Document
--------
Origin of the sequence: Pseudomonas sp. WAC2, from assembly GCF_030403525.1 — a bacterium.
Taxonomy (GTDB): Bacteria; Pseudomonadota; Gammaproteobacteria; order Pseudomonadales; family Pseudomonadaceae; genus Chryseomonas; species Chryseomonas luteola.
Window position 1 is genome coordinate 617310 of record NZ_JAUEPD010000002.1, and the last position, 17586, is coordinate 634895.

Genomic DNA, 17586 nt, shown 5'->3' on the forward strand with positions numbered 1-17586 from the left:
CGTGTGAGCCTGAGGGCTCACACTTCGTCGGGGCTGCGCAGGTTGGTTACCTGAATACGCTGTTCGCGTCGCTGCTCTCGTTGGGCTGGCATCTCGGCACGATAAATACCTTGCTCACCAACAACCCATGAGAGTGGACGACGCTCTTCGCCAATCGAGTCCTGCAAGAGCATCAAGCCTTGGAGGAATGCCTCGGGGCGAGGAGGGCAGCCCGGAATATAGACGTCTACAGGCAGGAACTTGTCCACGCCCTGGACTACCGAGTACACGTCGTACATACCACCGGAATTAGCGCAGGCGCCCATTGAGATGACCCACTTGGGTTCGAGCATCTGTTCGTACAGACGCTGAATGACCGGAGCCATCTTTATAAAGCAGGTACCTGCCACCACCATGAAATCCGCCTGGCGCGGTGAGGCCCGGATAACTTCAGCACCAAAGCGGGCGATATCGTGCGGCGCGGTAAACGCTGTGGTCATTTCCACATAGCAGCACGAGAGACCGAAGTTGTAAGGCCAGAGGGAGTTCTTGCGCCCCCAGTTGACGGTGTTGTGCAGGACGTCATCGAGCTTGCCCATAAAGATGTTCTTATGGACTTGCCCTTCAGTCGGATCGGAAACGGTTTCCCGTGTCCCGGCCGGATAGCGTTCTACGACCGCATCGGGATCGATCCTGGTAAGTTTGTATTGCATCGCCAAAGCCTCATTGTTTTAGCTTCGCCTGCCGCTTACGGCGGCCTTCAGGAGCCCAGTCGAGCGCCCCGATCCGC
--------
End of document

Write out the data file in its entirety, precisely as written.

Origin of the sequence: Pseudomonas sp. WAC2, from assembly GCF_030403525.1 — a bacterium.
Taxonomy (GTDB): Bacteria; Pseudomonadota; Gammaproteobacteria; order Pseudomonadales; family Pseudomonadaceae; genus Chryseomonas; species Chryseomonas luteola.
Window position 1 is genome coordinate 617310 of record NZ_JAUEPD010000002.1, and the last position, 17586, is coordinate 634895.

Genomic DNA, 17586 nt, shown 5'->3' on the forward strand with positions numbered 1-17586 from the left:
CGTGTGAGCCTGAGGGCTCACACTTCGTCGGGGCTGCGCAGGTTGGTTACCTGAATACGCTGTTCGCGTCGCTGCTCTCGTTGGGCTGGCATCTCGGCACGATAAATACCTTGCTCACCAACAACCCATGAGAGTGGACGACGCTCTTCGCCAATCGAGTCCTGCAAGAGCATCAAGCCTTGGAGGAATGCCTCGGGGCGAGGAGGGCAGCCCGGAATATAGACGTCTACAGGCAGGAACTTGTCCACGCCCTGGACTACCGAGTACACGTCGTACATACCACCGGAATTAGCGCAGGCGCCCATTGAGATGACCCACTTGGGTTCGAGCATCTGTTCGTACAGACGCTGAATGACCGGAGCCATCTTTATAAAGCAGGTACCTGCCACCACCATGAAATCCGCCTGGCGCGGTGAGGCCCGGATAACTTCAGCACCAAAGCGGGCGATATCGTGCGGCGCGGTAAACGCTGTGGTCATTTCCACATAGCAGCACGAGAGACCGAAGTTGTAAGGCCAGAGGGAGTTCTTGCGCCCCCAGTTGACGGTGTTGTGCAGGACGTCATCGAGCTTGCCCATAAAGATGTTCTTATGGACTTGCCCTTCAGTCGGATCGGAAACGGTTTCCCGTGTCCCGGCCGGATAGCGTTCTACGACCGCATCGGGATCGATCCTGGTAAGTTTGTATTGCATCGCCAAAGCCTCATTGTTTTAGCTTCGCCTGCCGCTTACGGCGGCCTTCAGGAGCCCAGTCGAGCGCCCCGATCCGC